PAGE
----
Ayahuasca ceremonies are led by Peruvian shamans for foreign clients, though I have also seen foreigners market themselves to lead the ceremonies. Regardless of the actual training or knowledge of the shaman, thousands of tourists every year naively pay hundreds of dollars for an “authentic” ayahuasca experience with a shaman. Those of us who are critical of ayahuasca shamans and ceremonies have our own kind of elitism to contend with. Who are we to say that a Peruvian who leads an ayahuasca ceremony isn’t authentic? Who are we to judge a Peruvian who is using the knowledge they have to sell an experience to tourists? Whether that’s an experience hiking in the Andes or taking ayahuasca in the Sacred Valley, who are we to judge what is and isn’t authentic for Peruvians in their country?
The debate I hear from expats always frames indigenous practices around authenticity, which is problematic in so many ways. The word “authentic” itself is troublesome, according to Curiosity magazine. “The meaning of authentic is ‘of undisputed origin; genuine.’ But, like ‘real,’ anything can be authentic in a way. ‘Authentic’ can also come across as condescending.” Unfortunately, that condescending tone is what comes across the most when I hear expats decry ayahuasca ceremonies as inauthentic.
Many Expats Exploit Their Race and Status in Peru
So many of us move to Peru because we are inspired by the country, the history and the culture. We say we are in Peru to learn Andean spiritualism and connect with the Pachamama, a Quechua word that can be translated as “Mother Earth.” We claim to value Peruvian culture, but only if that culture fits our idealized image of indigeneity. As soon as people profess to be Catholic, we turn away and say that they aren’t authentic.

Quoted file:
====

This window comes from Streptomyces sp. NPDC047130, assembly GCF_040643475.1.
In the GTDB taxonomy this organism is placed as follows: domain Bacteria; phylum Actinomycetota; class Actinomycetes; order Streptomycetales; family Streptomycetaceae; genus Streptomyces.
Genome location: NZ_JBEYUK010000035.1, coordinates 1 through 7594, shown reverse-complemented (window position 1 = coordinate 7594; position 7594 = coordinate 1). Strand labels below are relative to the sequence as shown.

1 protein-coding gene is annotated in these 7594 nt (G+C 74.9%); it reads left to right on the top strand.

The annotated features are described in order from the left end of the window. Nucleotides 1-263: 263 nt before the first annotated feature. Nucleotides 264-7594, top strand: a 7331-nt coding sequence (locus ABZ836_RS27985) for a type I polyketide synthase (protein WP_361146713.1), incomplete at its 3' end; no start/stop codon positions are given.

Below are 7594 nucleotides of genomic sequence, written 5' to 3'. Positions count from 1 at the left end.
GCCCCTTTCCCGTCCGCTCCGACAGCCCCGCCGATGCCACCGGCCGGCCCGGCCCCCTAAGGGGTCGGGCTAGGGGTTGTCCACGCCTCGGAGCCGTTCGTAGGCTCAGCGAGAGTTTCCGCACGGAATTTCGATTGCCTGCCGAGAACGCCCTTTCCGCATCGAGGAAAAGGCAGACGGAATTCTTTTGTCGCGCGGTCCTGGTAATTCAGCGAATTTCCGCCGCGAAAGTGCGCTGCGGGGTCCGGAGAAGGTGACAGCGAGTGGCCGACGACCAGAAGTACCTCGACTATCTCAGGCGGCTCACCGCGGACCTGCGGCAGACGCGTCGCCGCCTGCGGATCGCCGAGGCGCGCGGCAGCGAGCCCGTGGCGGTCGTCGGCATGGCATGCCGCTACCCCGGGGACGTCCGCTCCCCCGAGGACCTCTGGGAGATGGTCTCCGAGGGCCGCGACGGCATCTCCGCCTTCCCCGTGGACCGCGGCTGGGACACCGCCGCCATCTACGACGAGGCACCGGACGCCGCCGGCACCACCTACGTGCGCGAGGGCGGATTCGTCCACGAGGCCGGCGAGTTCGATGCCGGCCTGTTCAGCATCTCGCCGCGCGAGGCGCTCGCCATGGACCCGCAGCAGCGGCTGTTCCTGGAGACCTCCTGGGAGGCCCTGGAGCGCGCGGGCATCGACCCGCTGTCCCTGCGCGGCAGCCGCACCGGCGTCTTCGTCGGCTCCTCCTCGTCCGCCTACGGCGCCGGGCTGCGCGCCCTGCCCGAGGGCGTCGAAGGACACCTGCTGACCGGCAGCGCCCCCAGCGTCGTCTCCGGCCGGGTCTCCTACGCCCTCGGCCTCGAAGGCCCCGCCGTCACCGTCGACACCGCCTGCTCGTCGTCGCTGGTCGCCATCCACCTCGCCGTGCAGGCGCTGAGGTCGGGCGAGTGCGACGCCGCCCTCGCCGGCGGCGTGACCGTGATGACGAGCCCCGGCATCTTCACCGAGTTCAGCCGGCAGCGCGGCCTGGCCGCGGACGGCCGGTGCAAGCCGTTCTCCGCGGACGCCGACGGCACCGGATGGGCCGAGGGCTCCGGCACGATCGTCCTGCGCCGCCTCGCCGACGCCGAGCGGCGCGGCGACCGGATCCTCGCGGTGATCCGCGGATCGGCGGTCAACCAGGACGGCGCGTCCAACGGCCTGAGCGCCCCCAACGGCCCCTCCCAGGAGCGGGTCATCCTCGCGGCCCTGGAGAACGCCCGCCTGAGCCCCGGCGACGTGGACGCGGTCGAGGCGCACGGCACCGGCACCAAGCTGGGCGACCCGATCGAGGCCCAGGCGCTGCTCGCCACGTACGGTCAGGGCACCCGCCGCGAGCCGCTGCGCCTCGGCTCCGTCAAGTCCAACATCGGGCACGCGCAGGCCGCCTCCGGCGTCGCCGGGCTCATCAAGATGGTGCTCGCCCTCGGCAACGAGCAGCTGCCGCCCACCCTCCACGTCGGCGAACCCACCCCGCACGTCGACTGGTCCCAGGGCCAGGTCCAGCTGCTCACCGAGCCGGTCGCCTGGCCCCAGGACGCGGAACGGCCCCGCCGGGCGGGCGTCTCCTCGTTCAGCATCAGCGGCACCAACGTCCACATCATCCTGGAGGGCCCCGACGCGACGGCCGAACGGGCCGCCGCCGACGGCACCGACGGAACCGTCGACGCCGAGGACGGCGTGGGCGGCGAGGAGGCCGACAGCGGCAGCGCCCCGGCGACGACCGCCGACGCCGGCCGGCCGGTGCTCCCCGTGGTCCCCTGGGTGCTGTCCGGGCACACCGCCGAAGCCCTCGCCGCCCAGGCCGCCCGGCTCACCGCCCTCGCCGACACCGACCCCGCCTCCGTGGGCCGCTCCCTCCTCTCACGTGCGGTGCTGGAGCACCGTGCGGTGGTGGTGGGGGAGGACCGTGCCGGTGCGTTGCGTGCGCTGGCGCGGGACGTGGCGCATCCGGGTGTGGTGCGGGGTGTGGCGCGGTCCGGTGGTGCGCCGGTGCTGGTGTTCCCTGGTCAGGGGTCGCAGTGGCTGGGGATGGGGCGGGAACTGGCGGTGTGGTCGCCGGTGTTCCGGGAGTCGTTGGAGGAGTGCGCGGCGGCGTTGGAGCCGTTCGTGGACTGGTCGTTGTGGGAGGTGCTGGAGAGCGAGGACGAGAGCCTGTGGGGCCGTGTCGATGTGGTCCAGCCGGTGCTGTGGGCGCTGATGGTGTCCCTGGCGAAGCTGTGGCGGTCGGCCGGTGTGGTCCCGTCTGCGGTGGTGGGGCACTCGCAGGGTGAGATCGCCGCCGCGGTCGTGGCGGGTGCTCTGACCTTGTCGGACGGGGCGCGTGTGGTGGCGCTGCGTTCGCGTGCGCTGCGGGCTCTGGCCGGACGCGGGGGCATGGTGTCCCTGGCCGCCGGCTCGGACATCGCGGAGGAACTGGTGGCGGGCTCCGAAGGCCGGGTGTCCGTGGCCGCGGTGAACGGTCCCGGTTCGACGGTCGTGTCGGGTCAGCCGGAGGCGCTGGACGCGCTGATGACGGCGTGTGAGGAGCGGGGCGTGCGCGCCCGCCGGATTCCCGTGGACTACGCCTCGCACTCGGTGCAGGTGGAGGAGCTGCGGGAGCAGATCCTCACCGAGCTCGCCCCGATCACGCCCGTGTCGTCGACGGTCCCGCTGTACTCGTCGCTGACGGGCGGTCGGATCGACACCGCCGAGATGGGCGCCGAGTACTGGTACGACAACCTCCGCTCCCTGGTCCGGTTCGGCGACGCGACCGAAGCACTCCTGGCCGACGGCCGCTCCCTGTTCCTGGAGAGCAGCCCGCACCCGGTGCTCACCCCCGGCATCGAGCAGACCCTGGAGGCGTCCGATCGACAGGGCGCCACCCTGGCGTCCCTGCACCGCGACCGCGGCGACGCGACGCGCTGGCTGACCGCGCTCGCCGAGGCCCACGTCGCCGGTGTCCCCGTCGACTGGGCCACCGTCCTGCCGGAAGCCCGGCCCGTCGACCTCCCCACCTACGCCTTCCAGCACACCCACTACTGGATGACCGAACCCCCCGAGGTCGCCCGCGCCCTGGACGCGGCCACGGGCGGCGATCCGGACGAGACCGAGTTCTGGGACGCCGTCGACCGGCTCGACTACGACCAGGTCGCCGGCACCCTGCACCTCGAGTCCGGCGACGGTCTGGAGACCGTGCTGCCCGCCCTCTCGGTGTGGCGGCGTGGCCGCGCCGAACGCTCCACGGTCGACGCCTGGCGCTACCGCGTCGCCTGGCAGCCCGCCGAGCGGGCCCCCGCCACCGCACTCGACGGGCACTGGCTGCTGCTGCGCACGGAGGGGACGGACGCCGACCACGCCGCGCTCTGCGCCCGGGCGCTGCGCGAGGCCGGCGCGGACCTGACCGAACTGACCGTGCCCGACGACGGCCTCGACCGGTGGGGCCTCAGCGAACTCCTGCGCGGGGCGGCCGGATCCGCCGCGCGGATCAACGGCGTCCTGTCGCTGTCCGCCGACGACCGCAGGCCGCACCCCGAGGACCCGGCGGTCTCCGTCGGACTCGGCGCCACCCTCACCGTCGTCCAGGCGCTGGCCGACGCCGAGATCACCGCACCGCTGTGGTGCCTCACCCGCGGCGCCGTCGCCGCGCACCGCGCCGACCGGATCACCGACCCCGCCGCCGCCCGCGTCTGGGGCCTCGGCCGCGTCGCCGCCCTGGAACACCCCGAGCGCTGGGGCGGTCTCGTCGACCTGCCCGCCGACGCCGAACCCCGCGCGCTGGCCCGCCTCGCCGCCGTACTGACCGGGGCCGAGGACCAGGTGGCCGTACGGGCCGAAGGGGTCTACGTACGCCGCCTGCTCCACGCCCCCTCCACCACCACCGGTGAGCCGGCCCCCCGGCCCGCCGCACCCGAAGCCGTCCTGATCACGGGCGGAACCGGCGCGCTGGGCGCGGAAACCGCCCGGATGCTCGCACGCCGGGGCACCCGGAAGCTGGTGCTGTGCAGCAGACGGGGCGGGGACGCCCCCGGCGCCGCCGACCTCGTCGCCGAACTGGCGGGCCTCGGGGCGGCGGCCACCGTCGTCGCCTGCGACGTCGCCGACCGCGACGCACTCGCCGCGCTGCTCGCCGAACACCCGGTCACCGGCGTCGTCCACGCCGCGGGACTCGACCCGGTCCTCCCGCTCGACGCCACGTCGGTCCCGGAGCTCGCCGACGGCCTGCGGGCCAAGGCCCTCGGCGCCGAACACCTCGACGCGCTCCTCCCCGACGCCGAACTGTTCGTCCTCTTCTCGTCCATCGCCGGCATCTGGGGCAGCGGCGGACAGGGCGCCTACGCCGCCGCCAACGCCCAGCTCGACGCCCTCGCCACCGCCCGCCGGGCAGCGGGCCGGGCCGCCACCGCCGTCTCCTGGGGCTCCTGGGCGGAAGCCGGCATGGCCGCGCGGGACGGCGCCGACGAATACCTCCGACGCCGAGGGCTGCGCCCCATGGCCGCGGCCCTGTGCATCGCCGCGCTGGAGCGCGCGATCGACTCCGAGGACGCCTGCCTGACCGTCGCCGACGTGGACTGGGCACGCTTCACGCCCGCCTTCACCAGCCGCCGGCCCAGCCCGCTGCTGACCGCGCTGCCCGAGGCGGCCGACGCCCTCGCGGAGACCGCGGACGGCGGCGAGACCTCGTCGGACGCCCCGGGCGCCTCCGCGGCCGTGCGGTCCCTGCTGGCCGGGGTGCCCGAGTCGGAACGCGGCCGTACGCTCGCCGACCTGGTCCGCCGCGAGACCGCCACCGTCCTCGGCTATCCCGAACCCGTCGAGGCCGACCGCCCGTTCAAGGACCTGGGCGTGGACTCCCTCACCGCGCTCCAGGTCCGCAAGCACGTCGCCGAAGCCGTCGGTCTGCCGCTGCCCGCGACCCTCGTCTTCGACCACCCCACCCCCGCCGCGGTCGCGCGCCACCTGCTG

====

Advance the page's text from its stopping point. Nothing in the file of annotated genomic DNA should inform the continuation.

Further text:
I’m not trying to paint myself as innocent in all this. I scammed the immigration system with a fake business. I do ayahuasca ceremonies in the Sacred Valley, near Cusco, because I don’t like the heat and the bugs in the jungle. I visit Andean communities and feel disappointed when I see signs of the church. Of the other four apartments in my building, only one has a Peruvian living in it, and she’s married to a guy from Europe.
I pat myself on the back because at least I speak Spanish. I have a few Peruvian friends, but my expat friends far outnumber the locals. I like to think that I’m less hypocritical than the average expat in Peru, but I know that the way I live still perpetuates a classist, racist society. Peru’s political and societal structures are still based on the colonial system set up to exploit the poor and extract wealth from the country to benefit foreign investors.
Nothing I do in my daily life combats any of that. I rationalize that it’s not my country. Who am I to tell Peruvians how to change their government? At the same time, I’m benefiting from a system that was built for people like me to take advantage of indigenous people.
I’m Learning to Speak Out and Challenge Peru’s Racist Structures
If I were to return to North America, I would label myself progressive. I would say I was an anti-racist and look for ways to actually practice that. I would want to make a difference. In Peru, which also has a system built on racism, I shrug my shoulders and say that it’s not my place to change their society.
I see police and security guards hassling indigenous women who come to Cusco to sell their textiles in the streets. I see light-skinned Peruvians barking orders at darker-skinned workers in restaurants and hotels. I know that there is much more abuse and racism that I don’t witness, simply because of how cut off I am from the local community.
Is my privilege that different in Peru? Do I not bear some responsibility for using my privilege to be anti-racist and work towards equity, regardless of which country I happen to live in? Does being an expat give me any kind of pass, or am I just being a hypocrite like everybody else? I don’t have all the answers, but I know I’m not blameless in the face of inequality and racism. It’s time I step up and say something.